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Am J Med Genet A. 2006 Feb 15;140(4):358-67.

Monoallelic BUB1B mutations and defective mitotic-spindle checkpoint in seven families with premature chromatid separation (PCS) syndrome.

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  • 1Department of Radiation Biology, Research Institute for Radiation Biology and Medicine, Hiroshima University, Hiroshima, Japan.


Cancer-prone syndrome of premature chromatid separation (PCS syndrome) with mosaic variegated aneuploidy (MVA) is a rare autosomal recessive disorder characterized by growth retardation, microcephaly, childhood cancer, premature chromatid separation of all chromosomes, and mosaicism for various trisomies and monosomies. Biallelic BUB1B mutations were recently reported in five of eight families with MVA syndrome (probably identical to the PCS syndrome). We here describe molecular analysis of BUB1B (encoding BubR1) in seven Japanese families with the PCS syndrome. Monoallelic BUB1B mutations were found in all seven families studied: a single-base deletion (1833delT) in four families; and a splice site mutation, a nonsense mutation, and a missense mutation in one family each. Transcripts derived from the patients with the 1833delT mutation and the splice site mutation were significantly reduced, probably due to nonsense-mediated mRNA decay. No mutation was found in the second alleles in the seven families studied, but RT-PCR of BUB1B and Western blot analysis of BubR1 indicated a modest decrease of their transcripts. BubR1 in the cells from two patients showed both reduced protein expression and diminished kinetochore localization. Their expression level of p55cdc, a specific activator of anaphase-promoting complex, was normal but its kinetochore association was abolished. Microcell-mediated transfer of chromosome 15 (containing BUB1B) into the cells restored normal BubR1 levels, kinetochore localization of p55cdc, and the normal responses to colcemid treatment. These findings indicate the involvement of BubR1 in p55cdc-mediated mitotic checkpoint signaling, and suggest that >50% decrease in expression (or activity) of BubR1 is involved in the PCS syndrome.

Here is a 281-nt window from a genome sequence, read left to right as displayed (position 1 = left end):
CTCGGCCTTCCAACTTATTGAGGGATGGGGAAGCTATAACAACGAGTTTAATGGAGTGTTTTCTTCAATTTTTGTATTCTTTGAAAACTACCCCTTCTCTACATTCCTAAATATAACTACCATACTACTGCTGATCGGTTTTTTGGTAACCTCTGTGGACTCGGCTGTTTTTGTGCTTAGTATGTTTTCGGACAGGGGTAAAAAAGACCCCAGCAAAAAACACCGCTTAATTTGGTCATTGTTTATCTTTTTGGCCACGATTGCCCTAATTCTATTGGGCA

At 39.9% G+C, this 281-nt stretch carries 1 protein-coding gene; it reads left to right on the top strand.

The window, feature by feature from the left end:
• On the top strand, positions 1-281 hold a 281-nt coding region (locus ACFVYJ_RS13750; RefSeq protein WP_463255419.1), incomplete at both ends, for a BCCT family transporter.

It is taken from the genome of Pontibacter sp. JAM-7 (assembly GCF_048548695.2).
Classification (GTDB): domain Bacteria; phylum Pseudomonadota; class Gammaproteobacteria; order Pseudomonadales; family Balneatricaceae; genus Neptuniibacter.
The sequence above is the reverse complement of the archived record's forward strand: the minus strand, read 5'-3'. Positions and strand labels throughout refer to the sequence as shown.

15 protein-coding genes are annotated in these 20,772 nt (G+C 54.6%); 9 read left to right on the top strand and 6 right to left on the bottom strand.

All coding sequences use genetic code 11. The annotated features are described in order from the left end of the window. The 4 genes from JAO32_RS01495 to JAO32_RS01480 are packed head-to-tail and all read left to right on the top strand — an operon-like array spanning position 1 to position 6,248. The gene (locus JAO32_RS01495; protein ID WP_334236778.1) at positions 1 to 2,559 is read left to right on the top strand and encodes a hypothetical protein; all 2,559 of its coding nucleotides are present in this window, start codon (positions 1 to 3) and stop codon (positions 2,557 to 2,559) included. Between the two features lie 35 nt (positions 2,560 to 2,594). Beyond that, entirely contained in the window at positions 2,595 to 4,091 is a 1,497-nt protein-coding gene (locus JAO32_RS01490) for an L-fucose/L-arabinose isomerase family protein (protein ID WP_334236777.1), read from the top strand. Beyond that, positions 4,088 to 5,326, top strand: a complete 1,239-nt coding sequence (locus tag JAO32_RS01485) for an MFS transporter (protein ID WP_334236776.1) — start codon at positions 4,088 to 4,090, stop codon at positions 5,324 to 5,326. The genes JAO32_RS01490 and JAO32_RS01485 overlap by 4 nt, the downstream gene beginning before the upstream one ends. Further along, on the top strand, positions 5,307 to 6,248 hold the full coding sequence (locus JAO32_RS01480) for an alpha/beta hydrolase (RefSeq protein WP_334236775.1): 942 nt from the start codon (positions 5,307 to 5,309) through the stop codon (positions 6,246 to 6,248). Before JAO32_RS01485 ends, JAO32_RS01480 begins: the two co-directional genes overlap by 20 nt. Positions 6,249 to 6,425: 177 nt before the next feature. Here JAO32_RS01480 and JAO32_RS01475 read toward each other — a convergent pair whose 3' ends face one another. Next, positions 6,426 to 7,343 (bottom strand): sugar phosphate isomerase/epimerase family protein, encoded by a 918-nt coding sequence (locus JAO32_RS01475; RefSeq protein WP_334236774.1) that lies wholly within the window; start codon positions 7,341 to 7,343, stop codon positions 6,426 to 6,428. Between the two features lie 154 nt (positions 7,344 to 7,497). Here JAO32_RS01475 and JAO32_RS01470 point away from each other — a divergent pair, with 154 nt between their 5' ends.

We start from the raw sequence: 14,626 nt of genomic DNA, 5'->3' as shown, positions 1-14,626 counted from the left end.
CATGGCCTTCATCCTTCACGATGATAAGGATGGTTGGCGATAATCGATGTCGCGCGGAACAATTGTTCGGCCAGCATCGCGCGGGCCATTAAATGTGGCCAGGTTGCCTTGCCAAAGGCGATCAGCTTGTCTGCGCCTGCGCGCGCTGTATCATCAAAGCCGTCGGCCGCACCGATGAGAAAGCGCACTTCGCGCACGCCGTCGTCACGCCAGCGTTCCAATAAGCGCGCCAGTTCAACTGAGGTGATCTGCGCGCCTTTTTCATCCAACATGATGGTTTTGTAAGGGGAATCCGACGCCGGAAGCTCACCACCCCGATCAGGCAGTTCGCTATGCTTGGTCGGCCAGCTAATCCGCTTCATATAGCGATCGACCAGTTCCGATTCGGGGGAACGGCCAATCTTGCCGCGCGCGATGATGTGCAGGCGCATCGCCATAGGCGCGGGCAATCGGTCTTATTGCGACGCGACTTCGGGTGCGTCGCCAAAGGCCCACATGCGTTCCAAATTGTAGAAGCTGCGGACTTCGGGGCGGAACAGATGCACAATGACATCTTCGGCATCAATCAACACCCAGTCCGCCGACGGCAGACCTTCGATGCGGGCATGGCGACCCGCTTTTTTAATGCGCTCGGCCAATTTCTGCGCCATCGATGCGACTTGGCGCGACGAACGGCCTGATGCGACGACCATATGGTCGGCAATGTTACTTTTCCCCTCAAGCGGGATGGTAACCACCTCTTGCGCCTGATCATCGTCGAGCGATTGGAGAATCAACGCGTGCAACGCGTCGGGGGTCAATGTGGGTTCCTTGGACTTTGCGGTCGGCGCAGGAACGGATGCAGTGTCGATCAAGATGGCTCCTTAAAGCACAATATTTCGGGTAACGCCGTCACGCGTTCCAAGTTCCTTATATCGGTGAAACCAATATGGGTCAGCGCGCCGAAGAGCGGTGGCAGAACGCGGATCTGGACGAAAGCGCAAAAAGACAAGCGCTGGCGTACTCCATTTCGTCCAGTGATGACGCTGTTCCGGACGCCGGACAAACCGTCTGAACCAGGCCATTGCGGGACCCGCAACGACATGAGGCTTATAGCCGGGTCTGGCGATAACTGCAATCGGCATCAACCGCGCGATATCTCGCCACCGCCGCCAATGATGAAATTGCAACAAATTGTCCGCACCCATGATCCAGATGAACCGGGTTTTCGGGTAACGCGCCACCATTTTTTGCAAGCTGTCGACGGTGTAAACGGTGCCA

Copyright (c) 2006 Wiley-Liss, Inc.

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